The best compliment I can pay UFC 5 is that it reminds me of Fight Night Round 3. When EA’s boxing sim landed on Xbox 360, the world reacted with astonished glee at its ground-breaking slow-motion KOs. Bloodied noses, crumpled jaws, smashed cheekbones: back in 2006, we’d never seen its like. Now imagine those same effects, upgraded for the PS5 and Xbox Series X era, and brought about not only through clenched fists – but also flying knees and roundhouse kicks. There you have UFC 5.
While its slo-mo KOs wow, the damage models here are far more accomplished than were possible seventeen years ago. In UFC 5, eight different regions of the face can suffer cuts, bruises and swelling, each with multiple levels of progression. EA insists that the end result is 64,000 damage possibilities for your fighter’s once-beautiful boat-race – sufficient that no two KO’s should ever look the same. Critically, these cues aren’t only visual. Suffer too much damage to an eye, or a busted nose, and the ringside doctor steps in to assess whether you can continue. In around 10% of cases, he’ll stop the fight. How that goes down with online players remains to be seen, but it’s a solid nod towards realism.
Being “as real is it gets” is one of three pillars EA is building UFC 5 around. As well as authentic damage, the team is seeking to make fighters and environments look exactly like the real thing. This is the series’ first installment on the Frostbite engine, triggering a frame rate upgrade to 60FPS – and there is a beautiful seamlessness to strikes, grapples and transitions. Strand-based hair is another innovation that will surely make its way to the likes of FC 24 over time – with individual curls and locks moving of their own accord.
All this blood and bruising adds up to a Mature (18+) rating, for the first time in series history. “MMA can be a visceral sport,” explains producer Nate McDonald. “A key aspect is really being able to see, hear and feel the impact of UFC 5. Cuts, bruising, swelling are all going to accumulate with realistic accuracy and greater true-to-sport realism. Damage is rendered in more detail, with greater potential severity than in previous iterations – and this impacts the gameplay meta. Plus blood pooling on the canvas, and transferring between fighters, stays present throughout the fight.”
Power and glory
The second pillar is an even more vital one: being true to authentic MMA, in gameplay terms. This sees EA trying to mirror the real thing where speed, power, impact and submissions are concerned. The latter element does away with mini-games, with you triggering submissions and counters using the left and right sticks. Without going hands-on its hard to see exactly how this works, but it’s certainly intriguing. What is clear from our first look is that there are a ton of new strike animations, such as ground-and-pound elbows and calf kicks. Reactions to these are driven by physics, with a real sense of heft when you land an accurate blow. At review stage, this is going to be where UFC 5 ultimately flies or falls.
Pillar three is focussed on immersing you in a live UFC world, via what EA calls Fight Week. The game’s main menu will always be tied into an upcoming real-life event, ushering you towards challenges based around it. For instance, daily fight contracts see you partake in bouts from the next pay-per-view card, with tangible rewards at stake. In an example given by EA, we could unlock alternate versions of Jon Jones based on his UFC 87 debut in 2008, Alexander Volkanovski in gear from his rugby league career, and Valentina Shevchenko in old-school kickboxer attire. Stats for these alter-egos also differ from their base models, meaning they’re worth putting in some Fight Week grind time.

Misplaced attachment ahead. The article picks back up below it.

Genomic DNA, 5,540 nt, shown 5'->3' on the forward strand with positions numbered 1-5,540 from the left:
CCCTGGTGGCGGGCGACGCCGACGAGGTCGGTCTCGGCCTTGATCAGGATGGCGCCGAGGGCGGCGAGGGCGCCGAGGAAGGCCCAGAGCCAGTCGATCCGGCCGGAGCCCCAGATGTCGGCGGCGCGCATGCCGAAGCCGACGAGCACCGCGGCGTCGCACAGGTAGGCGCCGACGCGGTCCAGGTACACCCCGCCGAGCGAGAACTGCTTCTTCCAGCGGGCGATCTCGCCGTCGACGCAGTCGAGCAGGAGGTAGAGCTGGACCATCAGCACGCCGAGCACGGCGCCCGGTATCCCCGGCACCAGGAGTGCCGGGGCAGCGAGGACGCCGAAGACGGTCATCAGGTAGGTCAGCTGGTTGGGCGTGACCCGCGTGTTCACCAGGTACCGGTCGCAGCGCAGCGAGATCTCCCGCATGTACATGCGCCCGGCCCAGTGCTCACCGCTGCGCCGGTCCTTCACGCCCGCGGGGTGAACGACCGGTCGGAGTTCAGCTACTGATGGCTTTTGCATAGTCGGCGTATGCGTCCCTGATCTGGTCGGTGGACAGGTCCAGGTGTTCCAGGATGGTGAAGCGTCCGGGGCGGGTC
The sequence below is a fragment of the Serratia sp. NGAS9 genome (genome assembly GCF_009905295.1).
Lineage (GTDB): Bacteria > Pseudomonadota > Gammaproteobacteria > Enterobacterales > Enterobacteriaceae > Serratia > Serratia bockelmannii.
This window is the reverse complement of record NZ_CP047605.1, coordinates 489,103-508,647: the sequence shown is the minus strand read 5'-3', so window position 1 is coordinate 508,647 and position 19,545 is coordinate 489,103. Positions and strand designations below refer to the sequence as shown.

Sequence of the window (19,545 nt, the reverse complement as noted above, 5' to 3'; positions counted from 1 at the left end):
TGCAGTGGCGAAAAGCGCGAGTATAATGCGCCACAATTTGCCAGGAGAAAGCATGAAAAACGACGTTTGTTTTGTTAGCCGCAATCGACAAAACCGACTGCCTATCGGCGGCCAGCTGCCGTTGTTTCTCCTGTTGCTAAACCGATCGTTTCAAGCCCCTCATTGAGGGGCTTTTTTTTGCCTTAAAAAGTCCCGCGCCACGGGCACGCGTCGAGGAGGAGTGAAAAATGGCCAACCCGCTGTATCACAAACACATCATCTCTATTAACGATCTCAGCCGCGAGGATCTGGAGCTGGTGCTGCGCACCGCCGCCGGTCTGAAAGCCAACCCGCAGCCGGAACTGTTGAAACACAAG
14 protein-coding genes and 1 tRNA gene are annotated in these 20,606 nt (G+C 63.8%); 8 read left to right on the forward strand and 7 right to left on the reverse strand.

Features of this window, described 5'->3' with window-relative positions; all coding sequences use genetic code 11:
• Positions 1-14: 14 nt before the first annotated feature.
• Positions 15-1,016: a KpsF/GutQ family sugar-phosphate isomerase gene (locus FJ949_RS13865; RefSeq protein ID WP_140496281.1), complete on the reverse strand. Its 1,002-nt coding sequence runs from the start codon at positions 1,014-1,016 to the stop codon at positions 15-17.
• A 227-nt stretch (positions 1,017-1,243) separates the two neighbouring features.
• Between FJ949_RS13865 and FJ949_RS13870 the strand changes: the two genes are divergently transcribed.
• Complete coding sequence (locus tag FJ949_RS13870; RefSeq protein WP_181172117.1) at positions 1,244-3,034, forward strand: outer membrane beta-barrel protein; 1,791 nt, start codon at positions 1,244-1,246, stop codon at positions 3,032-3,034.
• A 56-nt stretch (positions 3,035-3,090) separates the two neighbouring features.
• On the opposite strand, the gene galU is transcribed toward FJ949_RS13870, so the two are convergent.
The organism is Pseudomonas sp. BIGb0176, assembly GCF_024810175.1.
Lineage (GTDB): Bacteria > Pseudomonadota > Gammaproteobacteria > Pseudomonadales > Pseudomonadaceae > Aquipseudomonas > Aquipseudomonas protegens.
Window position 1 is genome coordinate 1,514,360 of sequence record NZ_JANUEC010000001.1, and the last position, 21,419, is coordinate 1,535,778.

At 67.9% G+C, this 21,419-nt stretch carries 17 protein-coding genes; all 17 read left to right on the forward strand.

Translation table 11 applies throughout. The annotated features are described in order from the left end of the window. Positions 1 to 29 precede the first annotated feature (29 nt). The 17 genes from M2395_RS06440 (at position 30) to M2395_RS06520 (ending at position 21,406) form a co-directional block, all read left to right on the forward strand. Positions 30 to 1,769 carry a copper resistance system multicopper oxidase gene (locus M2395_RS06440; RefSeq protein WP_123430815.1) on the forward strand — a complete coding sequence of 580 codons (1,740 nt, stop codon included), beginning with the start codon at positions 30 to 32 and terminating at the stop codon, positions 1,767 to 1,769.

Added to the Fight Week fun is a spin-off mini-game where you can predict what’ll occur in upcoming real-life fights. Not just the winners, either: but also the method of victory, and which round in which it occurs. High leaderboard placings then score rewards like currency to spend elsewhere in the game. It’s a clever way of keeping the community invested in real-life MMA, and ensuring that UFC 5 doesn’t exist in its own bubble. Should it prove popular, it’s another feature you can see being transported over to sequels for FC 24 and Madden 24.
Simulated spar days
What about career mode? This is where the Mature rating really stands out, as a familiar character returns – and now litters cut-scenes with motivational F-words. It feels very un-EA, and that should be welcomed. “We’ve added an all new introduction, which brings back Coach Davis to guide players through their UFC career,” says associate producer Raman Bassi. “There are all-new cinematics, locations, and a refined focus on on-boarding. There are upgraded training camps, which let players simulate sparring drills to reach peak fitness and get to the fights faster. Plus we’ve added social media. Users will receive requests from fans asking them to complete tasks during fights – complete those and you’ll get more hype, and fans for upcoming fights.”
Roster inclusions are currently tight-lipped, but standard edition cover stars Shevchenko and Volkanovski, and special edition frontman Israel Adesanya, can all be penciled in. Alex Padeda was also showcased regularly in our sneak peek. Rightly or wrongly, the pre-order bonuses are certain to have fans reaching for their wallet too. They see Russian MMA great Fedor Emilianenko appear in an EA game for the first time, along with boxing hall of famers Muhammed Ali and Mike Tyson. Both were famed across the globe for packing an almighty punch. On this evidence, UFC 5’s bloodied knuckles are going to be just as hard-hitting as those two ring greats.